Lucy Allan, who has campaigned for an independent inquiry into the grooming and sexual abuse of girls in the town since 2016, said “all parties are now agreed that an inquiry is necessary”.
Ms Allan’s comments came after the government said it was up to authorities in Telford to decide if the inquiry is necessary. The Home Office had rejected a call from Telford & Wrekin Council to commission the review itself.
The council continues to call for any inquiry to be commissioned by the government, saying it would be given wider scope and also be seen as free of any potential vested interests.
An inquiry into the child sexual exploitation (CSE) scandal in Rotherham was commissioned by the local council and not the government.
And Ms Allan says a similar inquiry is vital in Telford for victims of offences. It is not clear who would fund any inquiry if it were to be commissioned by the council.
More coverage on the Telford abuse scandal
The MP said: “There is going to be a dedicated independent inquiry into child sexual exploitation in Telford.
“All parties are now agreed that an inquiry is necessary and this can now go ahead.
“While it would be expected that such an inquiry will take the form of a ‘Rotherham style’ inquiry, as this is a tried and tested model, there may well be alternative models that would work just as well.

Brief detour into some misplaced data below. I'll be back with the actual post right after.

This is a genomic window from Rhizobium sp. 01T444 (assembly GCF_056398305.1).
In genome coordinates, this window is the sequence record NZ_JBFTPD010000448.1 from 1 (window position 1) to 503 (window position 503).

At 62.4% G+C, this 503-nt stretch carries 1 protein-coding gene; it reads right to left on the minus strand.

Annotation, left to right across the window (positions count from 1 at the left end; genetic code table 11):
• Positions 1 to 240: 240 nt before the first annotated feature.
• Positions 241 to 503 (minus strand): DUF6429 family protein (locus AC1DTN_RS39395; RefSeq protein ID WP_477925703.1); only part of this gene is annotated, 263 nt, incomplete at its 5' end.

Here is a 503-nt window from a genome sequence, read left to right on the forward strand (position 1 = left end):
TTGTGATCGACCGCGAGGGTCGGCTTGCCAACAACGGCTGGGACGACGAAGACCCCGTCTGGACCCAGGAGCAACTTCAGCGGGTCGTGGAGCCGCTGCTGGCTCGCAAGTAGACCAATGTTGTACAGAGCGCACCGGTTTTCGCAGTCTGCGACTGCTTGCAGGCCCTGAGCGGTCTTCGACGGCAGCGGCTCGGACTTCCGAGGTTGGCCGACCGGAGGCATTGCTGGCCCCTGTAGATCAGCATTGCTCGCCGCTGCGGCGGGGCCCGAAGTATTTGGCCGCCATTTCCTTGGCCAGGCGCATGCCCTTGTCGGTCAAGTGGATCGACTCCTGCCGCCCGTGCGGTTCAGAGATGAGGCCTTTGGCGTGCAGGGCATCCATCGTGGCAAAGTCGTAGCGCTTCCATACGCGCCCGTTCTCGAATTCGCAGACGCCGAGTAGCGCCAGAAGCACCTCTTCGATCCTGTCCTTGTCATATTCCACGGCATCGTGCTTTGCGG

“What really matters is that an independent inquiry is going to take place. This is vital for the victims, their families and our community. It will enable us to find out why this happened.”
Previously Telford & Wrekin Council had said an independent inquiry dedicated to the town was not required, as any issues would be covered by a national inquiry into child abuse. However, the authority changed is position earlier this week and said it now supported an independent inquiry. The government has subsequently said the decision on a new inquiry is down to Telford authorities.
Councillor Andrew Eade, leader of Telford & Wrekin Council’s opposition Conservative group, urged the council to fund the inquiry with £2 million set aside to celebrate Telford’s 50th anniversary.
He also said it was not the government’s job to commission the investigation, adding: “It does not surprise me that it has been turned down. It was ever thus. It is on the local council’s watch and it has to fund this inquiry and it should take the money out of the £2 million set aside for the Telford 50 celebrations.”
The national spotlight has fallen on Telford over the issue after a report published in the Sunday Mirror claimed there could have been as many as 1,000 victims of the offence over the past 40 years. Telford police Superintendent Tom Harding has described the story as sensationalised, and said he had no idea where the numbers had come from.
Seven Telford men were jailed in 2013 as a result of Operation Chalice, during which police revealed they had identified more than 100 girls who had been targeted by a child sex ring.
Officers said that they also believed up to 200 men from across the country had been involved in the ring – with a “huge percentage of them” unidentified. The trial had heard evidence from four women who were between 13 and 16 when they were abused between 2007 and 2009.